T Nation

"How Often Should You Change Lifts?"

My personal thinking about changing exercises is that you need to stick with movements for a long time BUT you need to change them often!!! Let me explain.

The way I see it. The main lift of each session should remain the same for a long time (8-12+ weeks) because you need something to evaluate your progression objectively as well as to assess your weaknesses.

The way you should work is:
2. Plan your progression on your main lift for the mid/long term… doesn’t have to be a full periodized scheme with percentages but you need a plan on how you will train that lift and what you want to accomplish on it.

2.Do the main lift as planned

3.Use the performance on the main lift to evaluate what are your weaknesses (part of the range of motion, a specific muscle group, etc). Not just how much weight you are lifting but where is the sticking point and technical issues.

4.From that evaluation you select your assistance exercises for the day. The goal being to address the problems you just diagnosed from doing the main lift.

So the assistance work can indeed change at every session if needed. It has to be something that fix what you feel is holding you back in the main lift.

The main lift of the day helps you select the exercises that will stimulate strength and size growth the most by addressing something that is lagging.

Then you use the progression on the main lift to evaluate if your exercise selection is adequate… if you are not progressing then you might not be selecting the proper assistance work.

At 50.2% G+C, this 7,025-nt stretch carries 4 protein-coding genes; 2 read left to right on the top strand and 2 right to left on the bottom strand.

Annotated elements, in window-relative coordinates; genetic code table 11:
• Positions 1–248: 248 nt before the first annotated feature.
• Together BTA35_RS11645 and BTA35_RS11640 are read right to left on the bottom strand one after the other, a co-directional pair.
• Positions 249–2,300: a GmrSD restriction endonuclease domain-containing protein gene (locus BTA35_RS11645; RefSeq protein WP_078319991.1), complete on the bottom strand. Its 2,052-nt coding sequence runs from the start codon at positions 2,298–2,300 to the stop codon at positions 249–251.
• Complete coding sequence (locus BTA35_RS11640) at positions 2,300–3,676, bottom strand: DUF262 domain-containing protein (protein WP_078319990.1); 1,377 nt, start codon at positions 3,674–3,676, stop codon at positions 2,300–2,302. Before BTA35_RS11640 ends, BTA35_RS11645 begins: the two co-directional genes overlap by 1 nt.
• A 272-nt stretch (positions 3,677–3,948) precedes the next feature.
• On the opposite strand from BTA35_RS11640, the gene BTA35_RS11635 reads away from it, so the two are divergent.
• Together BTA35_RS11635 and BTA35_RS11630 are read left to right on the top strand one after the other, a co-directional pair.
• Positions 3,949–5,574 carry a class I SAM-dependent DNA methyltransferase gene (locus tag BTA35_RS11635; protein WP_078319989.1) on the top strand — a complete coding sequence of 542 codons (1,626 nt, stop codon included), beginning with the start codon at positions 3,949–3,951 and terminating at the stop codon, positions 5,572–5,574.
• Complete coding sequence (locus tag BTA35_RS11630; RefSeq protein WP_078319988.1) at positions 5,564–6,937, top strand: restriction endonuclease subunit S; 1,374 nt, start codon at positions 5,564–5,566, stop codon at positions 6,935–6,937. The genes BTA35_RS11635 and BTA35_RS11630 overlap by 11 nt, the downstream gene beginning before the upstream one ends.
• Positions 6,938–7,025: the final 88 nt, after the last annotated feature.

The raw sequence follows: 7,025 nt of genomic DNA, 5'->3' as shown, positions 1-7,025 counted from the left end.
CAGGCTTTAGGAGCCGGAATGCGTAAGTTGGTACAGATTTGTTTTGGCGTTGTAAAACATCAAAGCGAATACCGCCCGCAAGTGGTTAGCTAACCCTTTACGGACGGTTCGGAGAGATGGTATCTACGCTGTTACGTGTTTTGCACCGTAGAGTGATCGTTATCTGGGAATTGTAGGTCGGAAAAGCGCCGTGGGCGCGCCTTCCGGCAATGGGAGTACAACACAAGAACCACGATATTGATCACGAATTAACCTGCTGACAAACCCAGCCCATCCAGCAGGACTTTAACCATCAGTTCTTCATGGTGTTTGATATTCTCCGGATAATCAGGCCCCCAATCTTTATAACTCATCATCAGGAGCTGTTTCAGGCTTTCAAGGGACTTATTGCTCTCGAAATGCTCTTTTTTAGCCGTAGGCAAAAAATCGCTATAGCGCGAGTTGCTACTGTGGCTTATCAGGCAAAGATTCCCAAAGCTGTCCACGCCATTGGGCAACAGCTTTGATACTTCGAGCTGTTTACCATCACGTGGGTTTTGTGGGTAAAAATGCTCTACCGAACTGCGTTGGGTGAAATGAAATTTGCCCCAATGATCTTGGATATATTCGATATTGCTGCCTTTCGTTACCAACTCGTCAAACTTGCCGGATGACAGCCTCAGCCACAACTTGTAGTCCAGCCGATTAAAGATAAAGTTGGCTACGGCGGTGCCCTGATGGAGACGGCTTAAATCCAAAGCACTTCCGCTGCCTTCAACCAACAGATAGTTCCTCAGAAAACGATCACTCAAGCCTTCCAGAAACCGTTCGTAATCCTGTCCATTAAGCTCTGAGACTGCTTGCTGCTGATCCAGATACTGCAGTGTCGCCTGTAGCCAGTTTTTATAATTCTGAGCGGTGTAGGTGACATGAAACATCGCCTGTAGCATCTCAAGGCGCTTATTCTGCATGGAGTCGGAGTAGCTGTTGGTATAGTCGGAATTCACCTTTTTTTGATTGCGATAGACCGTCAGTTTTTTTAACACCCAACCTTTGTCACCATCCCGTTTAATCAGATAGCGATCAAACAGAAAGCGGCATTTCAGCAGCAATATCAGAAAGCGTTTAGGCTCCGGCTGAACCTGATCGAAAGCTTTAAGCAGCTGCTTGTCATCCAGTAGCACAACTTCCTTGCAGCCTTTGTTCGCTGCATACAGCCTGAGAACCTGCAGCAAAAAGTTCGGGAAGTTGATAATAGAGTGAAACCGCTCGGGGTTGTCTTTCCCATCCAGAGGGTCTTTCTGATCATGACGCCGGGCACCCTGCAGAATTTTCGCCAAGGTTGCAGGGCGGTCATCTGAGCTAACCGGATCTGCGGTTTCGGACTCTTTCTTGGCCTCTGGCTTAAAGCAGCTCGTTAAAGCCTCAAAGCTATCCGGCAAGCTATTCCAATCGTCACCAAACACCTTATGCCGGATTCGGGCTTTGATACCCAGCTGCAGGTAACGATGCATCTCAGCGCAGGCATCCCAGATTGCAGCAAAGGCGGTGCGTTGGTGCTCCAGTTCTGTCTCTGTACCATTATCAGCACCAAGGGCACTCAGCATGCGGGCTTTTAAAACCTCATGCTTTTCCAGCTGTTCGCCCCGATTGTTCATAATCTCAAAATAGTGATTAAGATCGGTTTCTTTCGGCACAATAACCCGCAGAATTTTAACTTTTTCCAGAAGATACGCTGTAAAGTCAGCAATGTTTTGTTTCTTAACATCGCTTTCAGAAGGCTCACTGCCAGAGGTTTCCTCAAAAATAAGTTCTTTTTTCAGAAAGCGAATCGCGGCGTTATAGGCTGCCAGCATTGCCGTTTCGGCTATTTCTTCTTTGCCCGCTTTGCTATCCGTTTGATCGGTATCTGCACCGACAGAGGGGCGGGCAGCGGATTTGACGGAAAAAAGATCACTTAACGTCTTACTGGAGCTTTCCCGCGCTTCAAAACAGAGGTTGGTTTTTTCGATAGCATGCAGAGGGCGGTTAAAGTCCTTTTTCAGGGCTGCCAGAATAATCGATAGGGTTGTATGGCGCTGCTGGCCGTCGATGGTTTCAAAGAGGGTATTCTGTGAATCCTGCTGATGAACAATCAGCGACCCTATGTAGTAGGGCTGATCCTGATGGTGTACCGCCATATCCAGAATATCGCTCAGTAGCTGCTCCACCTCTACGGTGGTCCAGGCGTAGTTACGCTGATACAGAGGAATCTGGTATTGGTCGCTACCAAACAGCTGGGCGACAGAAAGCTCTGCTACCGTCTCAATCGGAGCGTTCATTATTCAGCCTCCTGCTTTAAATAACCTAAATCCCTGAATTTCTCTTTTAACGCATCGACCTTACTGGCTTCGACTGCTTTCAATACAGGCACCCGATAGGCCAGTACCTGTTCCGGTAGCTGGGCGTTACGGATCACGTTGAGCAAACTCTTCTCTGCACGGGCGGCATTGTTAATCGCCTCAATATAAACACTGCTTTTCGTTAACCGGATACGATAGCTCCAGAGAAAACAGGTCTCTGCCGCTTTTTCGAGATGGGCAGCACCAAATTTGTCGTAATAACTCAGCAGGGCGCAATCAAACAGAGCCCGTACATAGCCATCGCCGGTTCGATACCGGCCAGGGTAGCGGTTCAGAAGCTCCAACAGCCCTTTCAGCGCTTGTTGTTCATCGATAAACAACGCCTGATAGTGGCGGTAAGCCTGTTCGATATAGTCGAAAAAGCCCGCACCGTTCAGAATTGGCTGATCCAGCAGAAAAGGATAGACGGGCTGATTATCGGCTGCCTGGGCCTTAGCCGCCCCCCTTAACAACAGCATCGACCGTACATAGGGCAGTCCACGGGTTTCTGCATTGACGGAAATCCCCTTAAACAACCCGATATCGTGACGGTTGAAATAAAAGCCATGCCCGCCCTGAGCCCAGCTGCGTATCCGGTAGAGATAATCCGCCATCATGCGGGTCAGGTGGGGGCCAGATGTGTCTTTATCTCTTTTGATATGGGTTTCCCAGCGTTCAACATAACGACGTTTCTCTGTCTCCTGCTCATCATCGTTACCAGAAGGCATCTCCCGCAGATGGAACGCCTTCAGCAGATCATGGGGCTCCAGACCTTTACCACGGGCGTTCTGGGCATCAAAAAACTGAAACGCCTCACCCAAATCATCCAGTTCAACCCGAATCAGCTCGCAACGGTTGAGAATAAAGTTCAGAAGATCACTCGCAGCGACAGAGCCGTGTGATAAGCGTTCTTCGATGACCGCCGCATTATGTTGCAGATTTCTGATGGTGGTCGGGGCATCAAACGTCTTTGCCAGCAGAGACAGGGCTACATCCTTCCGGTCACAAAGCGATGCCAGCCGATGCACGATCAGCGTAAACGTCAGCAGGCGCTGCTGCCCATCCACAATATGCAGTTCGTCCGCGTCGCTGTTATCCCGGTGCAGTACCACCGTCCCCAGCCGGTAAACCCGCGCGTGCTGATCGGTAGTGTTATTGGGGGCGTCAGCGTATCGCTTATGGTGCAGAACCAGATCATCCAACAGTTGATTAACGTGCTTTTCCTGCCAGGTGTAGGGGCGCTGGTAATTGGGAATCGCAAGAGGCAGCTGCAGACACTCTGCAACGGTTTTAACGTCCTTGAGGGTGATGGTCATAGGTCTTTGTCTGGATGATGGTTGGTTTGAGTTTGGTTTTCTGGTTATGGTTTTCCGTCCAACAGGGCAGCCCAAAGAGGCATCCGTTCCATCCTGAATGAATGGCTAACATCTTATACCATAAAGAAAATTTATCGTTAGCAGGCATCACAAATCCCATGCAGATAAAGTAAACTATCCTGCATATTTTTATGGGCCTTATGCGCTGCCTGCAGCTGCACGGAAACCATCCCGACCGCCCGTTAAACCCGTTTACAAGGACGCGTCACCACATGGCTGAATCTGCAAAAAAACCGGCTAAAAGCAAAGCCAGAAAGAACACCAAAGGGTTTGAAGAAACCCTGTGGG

I’m glad my question(s) inspired this :slight_smile:

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That’s actually what I like about my T-nation forum: it helps me better understand what people want to learn

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I still hope you’re planning that article about the “how” to choose the assistance lifts :grinning:

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Using assistance exercises to weak links is interesting concept to me. I always thought investing 100% in the main movement, maybe do it with different rep/volume/intensity was the best way to progress and add muscle (layers).

And when I “grind”, or fail to move more weight week after week/month after month, I attriubte it to “Neural fatigue” or CNS failing on the low reps.
It didn’t occur to me that my muscles weren’t big enough (muscular vs. neural failure)

So keeping a stable compound lift/minor variation to benchmark progress and select assistance exercise to boost weak links AND HYPERTROPHY is the name of the game now

This is a pretty smart philosophy. While we are on the topic, if one has an injury that inhibits their strength on the main lift, should they stick with the main lift with a lower intensity (say 3x10 @60% instead of 3x5 @80%, for example) for the 8 to 12 week duration or change their “main lift” until the injury is healed?

THIS is what we want! Thanks coach!

Now you are all listening to us and stuff…I would really appreciate an article on assistance/isolation for assistance. 915 and The Best Template definitely give some insights on how to do assistance, but I would really like an all-round guide which helps finding the weak spot (well, most of the time that is quite obvious), and what to do to fix that weak spot.

If you do or don’t, still thank you for your awesome work in the community!

Stick with the main lift if you can do it lighter without any issue AT ALL. Change it if there is an issue even at lighter loads. Even with higher reps, when fatigue sets in you’ll be able to see what is weaker.